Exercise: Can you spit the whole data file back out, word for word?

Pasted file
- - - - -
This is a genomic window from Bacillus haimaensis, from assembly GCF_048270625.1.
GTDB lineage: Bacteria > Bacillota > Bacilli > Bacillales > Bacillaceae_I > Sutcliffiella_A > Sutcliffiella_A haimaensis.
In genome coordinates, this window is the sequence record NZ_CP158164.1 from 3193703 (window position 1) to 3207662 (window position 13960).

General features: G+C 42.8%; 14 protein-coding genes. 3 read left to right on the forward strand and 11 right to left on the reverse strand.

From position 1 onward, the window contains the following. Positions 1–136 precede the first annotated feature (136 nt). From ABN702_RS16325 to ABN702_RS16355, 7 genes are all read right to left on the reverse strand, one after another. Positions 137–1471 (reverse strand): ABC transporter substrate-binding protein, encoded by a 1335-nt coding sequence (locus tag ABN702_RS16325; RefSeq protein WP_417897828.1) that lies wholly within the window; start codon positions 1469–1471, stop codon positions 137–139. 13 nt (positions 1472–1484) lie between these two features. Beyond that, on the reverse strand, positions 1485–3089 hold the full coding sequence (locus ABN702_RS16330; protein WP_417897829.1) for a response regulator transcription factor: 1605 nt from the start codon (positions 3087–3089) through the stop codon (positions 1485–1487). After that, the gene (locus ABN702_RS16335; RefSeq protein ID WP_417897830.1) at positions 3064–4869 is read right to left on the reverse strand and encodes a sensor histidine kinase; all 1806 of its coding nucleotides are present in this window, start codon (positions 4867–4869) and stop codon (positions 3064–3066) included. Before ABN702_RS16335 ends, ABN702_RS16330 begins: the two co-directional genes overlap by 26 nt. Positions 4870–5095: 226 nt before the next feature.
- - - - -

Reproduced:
This is a genomic window from Bacillus haimaensis, from assembly GCF_048270625.1.
GTDB lineage: Bacteria > Bacillota > Bacilli > Bacillales > Bacillaceae_I > Sutcliffiella_A > Sutcliffiella_A haimaensis.
In genome coordinates, this window is the sequence record NZ_CP158164.1 from 3193703 (window position 1) to 3207662 (window position 13960).

General features: G+C 42.8%; 14 protein-coding genes. 3 read left to right on the forward strand and 11 right to left on the reverse strand.

From position 1 onward, the window contains the following. Positions 1–136 precede the first annotated feature (136 nt). From ABN702_RS16325 to ABN702_RS16355, 7 genes are all read right to left on the reverse strand, one after another. Positions 137–1471 (reverse strand): ABC transporter substrate-binding protein, encoded by a 1335-nt coding sequence (locus tag ABN702_RS16325; RefSeq protein WP_417897828.1) that lies wholly within the window; start codon positions 1469–1471, stop codon positions 137–139. 13 nt (positions 1472–1484) lie between these two features. Beyond that, on the reverse strand, positions 1485–3089 hold the full coding sequence (locus ABN702_RS16330; protein WP_417897829.1) for a response regulator transcription factor: 1605 nt from the start codon (positions 3087–3089) through the stop codon (positions 1485–1487). After that, the gene (locus ABN702_RS16335; RefSeq protein ID WP_417897830.1) at positions 3064–4869 is read right to left on the reverse strand and encodes a sensor histidine kinase; all 1806 of its coding nucleotides are present in this window, start codon (positions 4867–4869) and stop codon (positions 3064–3066) included. Before ABN702_RS16335 ends, ABN702_RS16330 begins: the two co-directional genes overlap by 26 nt. Positions 4870–5095: 226 nt before the next feature.